Long-range weather forecast for Okinawa notes a pickup in winds, rainshowers and isolated thunderstorms Tuesday into Wednesday. U.S. bases on Okinawa remain in seasonal Tropical Cyclone Condition of Readiness 4.
7 p.m. Friday, Sept. 21, Guam time: Where will it go? How strong will it get? And when will it get there?
Those remain the big questions regarding the projected path and intensity of 28W, which was upgraded to a tropical storm by the Joint Typhoon Warning Center Friday afternoon. It continues lurking northwest of Guam, strengthening gradually as it moves northwest.
Model guidance remains unsettled, but appears to be pointing toward a possible path between Okinawa and Taiwan, with some solutions pointing toward a northeast curve afterward. And intensifying into the fifth super typhoon of the northwest Pacific’s tropical cyclone season.
At 3 p.m., 28W was 145 miles northwest of Guam and 1,256 miles southeast of Kadena Air Base, Okinawa, moving northwest at 10 mph with 40-mph sustained winds and 52-mph gusts. If it keeps moving and intensifying as forecast, 28W will peak at 155-mph sustained winds and 190-mph gusts at mid-afternoon Wednesday.
A tropical storm watch remains in effect for Rota, Tinian and Saipan, along with a flash-flood watch and small-craft advisory for those three plus Guam through the weekend, according to the National Weather Service on Guam.
The question remains, where is 28W’s final destination? Will it make a straight run west into Taiwan or China? Will it curve east or west of Okinawa or over the island? JTWC projects a curve east of Okinawa; the GFS forecast ensembles paint a different picture. Stay tuned.
1 p.m. Friday, Sept. 21, Guam time: As-yet-unnamed 28W remains a tropical depression for the moment. But the long-range Joint Typhoon Warning Center forecast calls for 28W to move within Okinawa’s general direction by the middle of next week.
A tropical storm watch remains in effect for Rota, Tinian and Saipan, along with a flash-flood watch and small-craft advisory through the weekend, according to the National Weather Service on Guam.
At 10:45 a.m., 28W was 75 miles north-northwest of Guam and 1,323 miles southeast of Kadena Air Base, Okinawa, headed northwest at 15 mph with 35-mph sustained winds and 46-mph gusts.
If 28W keeps moving as forecast, it should begin curving north at mid-morning Monday, edging within 331 miles of Kadena at mid-morning Wednesday as a super typhoon, 161-mph sustained winds and 195-mph gusts.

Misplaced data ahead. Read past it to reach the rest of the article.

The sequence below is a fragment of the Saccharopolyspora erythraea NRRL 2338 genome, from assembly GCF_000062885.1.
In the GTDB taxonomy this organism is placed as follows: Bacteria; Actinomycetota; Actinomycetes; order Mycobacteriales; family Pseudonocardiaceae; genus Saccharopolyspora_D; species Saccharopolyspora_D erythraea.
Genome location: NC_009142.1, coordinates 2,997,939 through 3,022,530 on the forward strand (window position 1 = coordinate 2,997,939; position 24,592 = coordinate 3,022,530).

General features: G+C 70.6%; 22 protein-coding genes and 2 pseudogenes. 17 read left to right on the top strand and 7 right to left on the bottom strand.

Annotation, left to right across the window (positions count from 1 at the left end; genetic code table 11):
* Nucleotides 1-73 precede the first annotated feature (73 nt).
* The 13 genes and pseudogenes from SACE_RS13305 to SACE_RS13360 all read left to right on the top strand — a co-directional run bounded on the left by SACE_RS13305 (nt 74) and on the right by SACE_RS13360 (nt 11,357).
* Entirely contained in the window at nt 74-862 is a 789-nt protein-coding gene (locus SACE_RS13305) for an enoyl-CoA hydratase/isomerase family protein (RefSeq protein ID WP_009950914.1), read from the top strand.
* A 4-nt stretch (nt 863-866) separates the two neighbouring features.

But it remains way too early to draw definitive conclusions. Model guidance remains vastly divided, with a spread of 430 miles among track solutions five days out. It remains a guessing game. Stay tuned.
8:30 a.m. Friday, Sept. 21, Guam time: A new tropical depression formed overnight just north of Guam. The Joint Typhoon Warning Center forecasts 28W to move west, possibly becoming the fifth super typhoon of the season and curving toward Okinawa by the middle of next week.
At 7 a.m., as-yet-unnamed 28W was 45 miles north of Guam, heading northwest at 9 mph. A tropical storm watch is in effect for Rota, Tinian and Saipan, according to the National Weather Service on Guam.
28W is forecast to become a tropical storm as early as Friday evening, then move west-northwest, rapidly intensifying as it goes, peaking at 150-mph sustained winds and 184-mph gusts by early Wednesday morning.
The question at this point is where will it go. Model guidance is rather scattered, as are the GFS and CMC forecast ensembles. It’s a guessing game right now. Stay tuned.
7:45 p.m. Thursday, Sept. 20, Guam time: Well, that wasn’t much of a break – three days, to be exact – between Super Typhoon Mangkhut and a new tropical disturbance, on which the Joint Typhoon Warning Center has issued a tropical cyclone formation alert.
A flash-flood watch is in effect for Guam, Tinian, Rota and Saipan, while a small-craft advisory is in effect for waters around Saipan and Tinian, according to the National Weather Service on Guam.
The disturbance, 92W Invest, is 105 miles east-southeast of Andersen Air Force Base, tracking west-northwest at the moment. JTWC projects 92W to keep heading west-northwest in the general direction of the Philippines or Taiwan, and achieve tropical depression-status within the next few days.
Where it’s headed precisely, is anybody’s guess. There’s a vast spread among model guidance; so, too, with the GFS and CMC forecast ensembles. It’s wait-and-see time for now. Stay tuned.
If it becomes a numbered storm, it would be the 28th of the northwest Pacific’s tropical cyclone season. If it becomes a named storm, it would be called Trami, Vietnamese for a type of rose tree.
Ja, zal onrustig worden.